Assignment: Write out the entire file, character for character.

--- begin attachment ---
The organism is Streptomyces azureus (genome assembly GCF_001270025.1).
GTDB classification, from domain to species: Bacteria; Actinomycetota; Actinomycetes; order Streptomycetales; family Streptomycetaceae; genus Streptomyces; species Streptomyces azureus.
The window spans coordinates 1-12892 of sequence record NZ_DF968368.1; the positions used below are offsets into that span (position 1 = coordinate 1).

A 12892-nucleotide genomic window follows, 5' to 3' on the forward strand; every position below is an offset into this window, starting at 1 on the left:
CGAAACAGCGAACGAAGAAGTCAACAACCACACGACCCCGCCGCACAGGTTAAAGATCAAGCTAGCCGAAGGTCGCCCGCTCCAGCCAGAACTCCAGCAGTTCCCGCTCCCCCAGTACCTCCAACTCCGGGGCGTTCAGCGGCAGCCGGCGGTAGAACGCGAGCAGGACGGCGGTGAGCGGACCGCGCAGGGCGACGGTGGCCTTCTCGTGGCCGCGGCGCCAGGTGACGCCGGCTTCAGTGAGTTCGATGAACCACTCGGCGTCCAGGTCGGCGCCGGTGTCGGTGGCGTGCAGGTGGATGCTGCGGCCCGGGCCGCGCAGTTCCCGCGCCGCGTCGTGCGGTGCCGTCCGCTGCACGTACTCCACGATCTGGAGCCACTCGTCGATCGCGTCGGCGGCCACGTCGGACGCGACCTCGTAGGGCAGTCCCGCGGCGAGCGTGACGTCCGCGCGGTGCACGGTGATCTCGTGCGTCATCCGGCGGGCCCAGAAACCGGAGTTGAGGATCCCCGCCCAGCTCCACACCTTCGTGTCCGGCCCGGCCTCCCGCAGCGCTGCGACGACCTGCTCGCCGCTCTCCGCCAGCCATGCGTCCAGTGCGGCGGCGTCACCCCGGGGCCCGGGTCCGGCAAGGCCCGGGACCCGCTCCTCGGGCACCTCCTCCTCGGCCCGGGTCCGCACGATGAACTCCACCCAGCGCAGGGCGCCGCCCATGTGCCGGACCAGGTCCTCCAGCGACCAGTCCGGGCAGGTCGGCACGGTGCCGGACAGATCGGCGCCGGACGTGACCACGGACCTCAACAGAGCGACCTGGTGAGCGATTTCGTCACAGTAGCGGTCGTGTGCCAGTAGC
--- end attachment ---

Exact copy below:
The organism is Streptomyces azureus (genome assembly GCF_001270025.1).
GTDB classification, from domain to species: Bacteria; Actinomycetota; Actinomycetes; order Streptomycetales; family Streptomycetaceae; genus Streptomyces; species Streptomyces azureus.
The window spans coordinates 1-12892 of sequence record NZ_DF968368.1; the positions used below are offsets into that span (position 1 = coordinate 1).

A 12892-nucleotide genomic window follows, 5' to 3' on the forward strand; every position below is an offset into this window, starting at 1 on the left:
CGAAACAGCGAACGAAGAAGTCAACAACCACACGACCCCGCCGCACAGGTTAAAGATCAAGCTAGCCGAAGGTCGCCCGCTCCAGCCAGAACTCCAGCAGTTCCCGCTCCCCCAGTACCTCCAACTCCGGGGCGTTCAGCGGCAGCCGGCGGTAGAACGCGAGCAGGACGGCGGTGAGCGGACCGCGCAGGGCGACGGTGGCCTTCTCGTGGCCGCGGCGCCAGGTGACGCCGGCTTCAGTGAGTTCGATGAACCACTCGGCGTCCAGGTCGGCGCCGGTGTCGGTGGCGTGCAGGTGGATGCTGCGGCCCGGGCCGCGCAGTTCCCGCGCCGCGTCGTGCGGTGCCGTCCGCTGCACGTACTCCACGATCTGGAGCCACTCGTCGATCGCGTCGGCGGCCACGTCGGACGCGACCTCGTAGGGCAGTCCCGCGGCGAGCGTGACGTCCGCGCGGTGCACGGTGATCTCGTGCGTCATCCGGCGGGCCCAGAAACCGGAGTTGAGGATCCCCGCCCAGCTCCACACCTTCGTGTCCGGCCCGGCCTCCCGCAGCGCTGCGACGACCTGCTCGCCGCTCTCCGCCAGCCATGCGTCCAGTGCGGCGGCGTCACCCCGGGGCCCGGGTCCGGCAAGGCCCGGGACCCGCTCCTCGGGCACCTCCTCCTCGGCCCGGGTCCGCACGATGAACTCCACCCAGCGCAGGGCGCCGCCCATGTGCCGGACCAGGTCCTCCAGCGACCAGTCCGGGCAGGTCGGCACGGTGCCGGACAGATCGGCGCCGGACGTGACCACGGACCTCAACAGAGCGACCTGGTGAGCGATTTCGTCACAGTAGCGGTCGTGTGCCAGTAGC